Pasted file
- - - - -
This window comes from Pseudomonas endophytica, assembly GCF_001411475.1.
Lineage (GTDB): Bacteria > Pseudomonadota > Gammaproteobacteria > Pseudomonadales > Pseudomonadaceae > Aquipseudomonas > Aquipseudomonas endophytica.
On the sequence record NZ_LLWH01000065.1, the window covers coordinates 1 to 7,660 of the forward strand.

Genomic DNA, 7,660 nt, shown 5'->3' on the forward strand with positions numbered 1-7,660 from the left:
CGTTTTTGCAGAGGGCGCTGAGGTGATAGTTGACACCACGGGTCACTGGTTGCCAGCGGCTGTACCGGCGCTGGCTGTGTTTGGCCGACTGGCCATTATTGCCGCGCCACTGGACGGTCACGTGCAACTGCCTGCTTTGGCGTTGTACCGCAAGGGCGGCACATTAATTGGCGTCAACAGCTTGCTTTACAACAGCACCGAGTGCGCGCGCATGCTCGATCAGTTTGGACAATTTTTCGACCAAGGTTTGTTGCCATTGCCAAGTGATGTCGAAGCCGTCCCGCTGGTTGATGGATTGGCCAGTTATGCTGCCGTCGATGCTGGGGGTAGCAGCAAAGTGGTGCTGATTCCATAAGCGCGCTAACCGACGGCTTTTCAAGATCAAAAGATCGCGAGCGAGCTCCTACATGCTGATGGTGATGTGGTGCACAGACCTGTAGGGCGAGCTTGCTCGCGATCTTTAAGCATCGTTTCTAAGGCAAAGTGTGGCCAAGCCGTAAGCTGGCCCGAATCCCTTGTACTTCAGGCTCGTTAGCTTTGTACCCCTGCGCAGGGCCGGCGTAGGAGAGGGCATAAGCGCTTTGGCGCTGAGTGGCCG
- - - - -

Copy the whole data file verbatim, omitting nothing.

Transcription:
This window comes from Pseudomonas endophytica, assembly GCF_001411475.1.
Lineage (GTDB): Bacteria > Pseudomonadota > Gammaproteobacteria > Pseudomonadales > Pseudomonadaceae > Aquipseudomonas > Aquipseudomonas endophytica.
On the sequence record NZ_LLWH01000065.1, the window covers coordinates 1 to 7,660 of the forward strand.

Genomic DNA, 7,660 nt, shown 5'->3' on the forward strand with positions numbered 1-7,660 from the left:
CGTTTTTGCAGAGGGCGCTGAGGTGATAGTTGACACCACGGGTCACTGGTTGCCAGCGGCTGTACCGGCGCTGGCTGTGTTTGGCCGACTGGCCATTATTGCCGCGCCACTGGACGGTCACGTGCAACTGCCTGCTTTGGCGTTGTACCGCAAGGGCGGCACATTAATTGGCGTCAACAGCTTGCTTTACAACAGCACCGAGTGCGCGCGCATGCTCGATCAGTTTGGACAATTTTTCGACCAAGGTTTGTTGCCATTGCCAAGTGATGTCGAAGCCGTCCCGCTGGTTGATGGATTGGCCAGTTATGCTGCCGTCGATGCTGGGGGTAGCAGCAAAGTGGTGCTGATTCCATAAGCGCGCTAACCGACGGCTTTTCAAGATCAAAAGATCGCGAGCGAGCTCCTACATGCTGATGGTGATGTGGTGCACAGACCTGTAGGGCGAGCTTGCTCGCGATCTTTAAGCATCGTTTCTAAGGCAAAGTGTGGCCAAGCCGTAAGCTGGCCCGAATCCCTTGTACTTCAGGCTCGTTAGCTTTGTACCCCTGCGCAGGGCCGGCGTAGGAGAGGGCATAAGCGCTTTGGCGCTGAGTGGCCG